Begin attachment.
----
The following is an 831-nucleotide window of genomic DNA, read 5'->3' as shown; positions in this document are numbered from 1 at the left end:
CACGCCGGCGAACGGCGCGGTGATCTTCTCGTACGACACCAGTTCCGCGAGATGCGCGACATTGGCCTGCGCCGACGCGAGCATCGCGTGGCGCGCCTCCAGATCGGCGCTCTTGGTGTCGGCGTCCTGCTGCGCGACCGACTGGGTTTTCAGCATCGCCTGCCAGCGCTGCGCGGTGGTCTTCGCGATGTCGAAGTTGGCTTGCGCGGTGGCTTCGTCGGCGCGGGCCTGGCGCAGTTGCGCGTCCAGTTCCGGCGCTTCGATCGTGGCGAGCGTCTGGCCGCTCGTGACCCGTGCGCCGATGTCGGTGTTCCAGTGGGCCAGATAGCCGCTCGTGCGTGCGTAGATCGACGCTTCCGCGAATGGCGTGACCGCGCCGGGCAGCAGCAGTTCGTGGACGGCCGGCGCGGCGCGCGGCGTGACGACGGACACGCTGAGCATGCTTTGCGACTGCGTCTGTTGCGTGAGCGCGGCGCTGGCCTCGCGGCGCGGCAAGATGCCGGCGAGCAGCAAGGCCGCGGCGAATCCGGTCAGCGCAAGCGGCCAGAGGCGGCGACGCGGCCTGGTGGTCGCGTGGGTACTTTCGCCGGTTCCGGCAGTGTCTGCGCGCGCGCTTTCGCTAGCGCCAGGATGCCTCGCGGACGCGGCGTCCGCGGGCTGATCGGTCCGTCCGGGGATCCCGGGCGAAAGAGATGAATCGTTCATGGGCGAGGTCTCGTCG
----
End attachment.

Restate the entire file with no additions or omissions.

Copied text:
The following is an 831-nucleotide window of genomic DNA, read 5'->3' as shown; positions in this document are numbered from 1 at the left end:
CACGCCGGCGAACGGCGCGGTGATCTTCTCGTACGACACCAGTTCCGCGAGATGCGCGACATTGGCCTGCGCCGACGCGAGCATCGCGTGGCGCGCCTCCAGATCGGCGCTCTTGGTGTCGGCGTCCTGCTGCGCGACCGACTGGGTTTTCAGCATCGCCTGCCAGCGCTGCGCGGTGGTCTTCGCGATGTCGAAGTTGGCTTGCGCGGTGGCTTCGTCGGCGCGGGCCTGGCGCAGTTGCGCGTCCAGTTCCGGCGCTTCGATCGTGGCGAGCGTCTGGCCGCTCGTGACCCGTGCGCCGATGTCGGTGTTCCAGTGGGCCAGATAGCCGCTCGTGCGTGCGTAGATCGACGCTTCCGCGAATGGCGTGACCGCGCCGGGCAGCAGCAGTTCGTGGACGGCCGGCGCGGCGCGCGGCGTGACGACGGACACGCTGAGCATGCTTTGCGACTGCGTCTGTTGCGTGAGCGCGGCGCTGGCCTCGCGGCGCGGCAAGATGCCGGCGAGCAGCAAGGCCGCGGCGAATCCGGTCAGCGCAAGCGGCCAGAGGCGGCGACGCGGCCTGGTGGTCGCGTGGGTACTTTCGCCGGTTCCGGCAGTGTCTGCGCGCGCGCTTTCGCTAGCGCCAGGATGCCTCGCGGACGCGGCGTCCGCGGGCTGATCGGTCCGTCCGGGGATCCCGGGCGAAAGAGATGAATCGTTCATGGGCGAGGTCTCGTCG